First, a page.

‘It really is time we had a bit more cinema’, Robert Herring writes in the film journal Close Up in 1929, ‘[t]here hasn’t been much cinema yet, although men have been so busy making films for so long, and there will never be unless the magic of it is realised.’[1] The imploration for ‘more’ cinema, despite the fact it had been over three decades since the medium’s first screening in 1895, speaks to the difficult relationship between cinema, its past and its future. Cinema’s early reception and interpretation was accompanied with a curious tension regarding its definition, purpose and cultural status. Caught between silence and sound, between avant-garde art and commercial Hollywood, writing on film was often conflicted. Herring was a film critic and modernist author, writing for the Manchester Guardian and was editor of The London Mercury (1925 – 1927). He was a satellite of the enigmatic POOL group, who published the influential film journal Close Up. His essay ‘A New Cinema, Magic and the Avant Garde’ engages with the manifold anxieties around film’s birth and future whilst also illuminating the magical compulsion that cinema possesses, which he also viewed as its salvation.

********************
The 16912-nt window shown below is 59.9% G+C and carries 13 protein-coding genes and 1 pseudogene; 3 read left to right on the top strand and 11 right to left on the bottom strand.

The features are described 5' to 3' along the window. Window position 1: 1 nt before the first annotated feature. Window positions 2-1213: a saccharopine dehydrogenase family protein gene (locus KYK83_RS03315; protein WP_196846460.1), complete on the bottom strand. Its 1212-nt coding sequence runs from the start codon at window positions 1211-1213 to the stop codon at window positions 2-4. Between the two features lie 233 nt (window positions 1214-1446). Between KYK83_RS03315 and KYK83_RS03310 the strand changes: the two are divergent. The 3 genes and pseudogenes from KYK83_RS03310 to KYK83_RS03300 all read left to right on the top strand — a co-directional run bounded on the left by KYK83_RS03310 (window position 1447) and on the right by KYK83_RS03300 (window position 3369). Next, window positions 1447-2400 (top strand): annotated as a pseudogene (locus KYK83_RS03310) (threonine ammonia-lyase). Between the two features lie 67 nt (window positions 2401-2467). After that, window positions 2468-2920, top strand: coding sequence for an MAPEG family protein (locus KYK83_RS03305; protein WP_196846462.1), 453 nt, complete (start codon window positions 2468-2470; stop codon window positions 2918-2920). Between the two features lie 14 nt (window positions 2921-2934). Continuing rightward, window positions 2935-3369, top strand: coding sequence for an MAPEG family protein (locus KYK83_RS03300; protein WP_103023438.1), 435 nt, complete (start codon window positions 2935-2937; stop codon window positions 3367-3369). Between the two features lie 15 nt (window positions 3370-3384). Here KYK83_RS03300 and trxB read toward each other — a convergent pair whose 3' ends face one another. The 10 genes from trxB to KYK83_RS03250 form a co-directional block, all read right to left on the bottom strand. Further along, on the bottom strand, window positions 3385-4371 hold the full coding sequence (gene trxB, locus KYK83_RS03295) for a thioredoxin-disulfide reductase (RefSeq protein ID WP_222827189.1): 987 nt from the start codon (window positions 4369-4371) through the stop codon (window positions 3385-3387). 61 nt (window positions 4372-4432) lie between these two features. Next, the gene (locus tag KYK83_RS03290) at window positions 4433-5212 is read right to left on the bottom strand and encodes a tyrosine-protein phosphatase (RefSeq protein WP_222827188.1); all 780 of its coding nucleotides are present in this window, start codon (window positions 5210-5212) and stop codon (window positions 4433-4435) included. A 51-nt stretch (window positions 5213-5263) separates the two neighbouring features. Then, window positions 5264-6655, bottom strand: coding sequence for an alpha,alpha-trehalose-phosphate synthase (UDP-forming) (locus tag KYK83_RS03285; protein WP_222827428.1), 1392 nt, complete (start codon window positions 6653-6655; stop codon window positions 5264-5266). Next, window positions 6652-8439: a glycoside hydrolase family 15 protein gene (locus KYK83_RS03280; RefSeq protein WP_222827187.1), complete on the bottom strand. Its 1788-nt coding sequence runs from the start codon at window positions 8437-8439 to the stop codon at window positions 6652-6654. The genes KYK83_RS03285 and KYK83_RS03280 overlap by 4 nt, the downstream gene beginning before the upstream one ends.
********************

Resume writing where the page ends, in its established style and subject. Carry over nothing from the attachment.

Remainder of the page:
Continue reading “Robert Herring and the Magic of Cinema”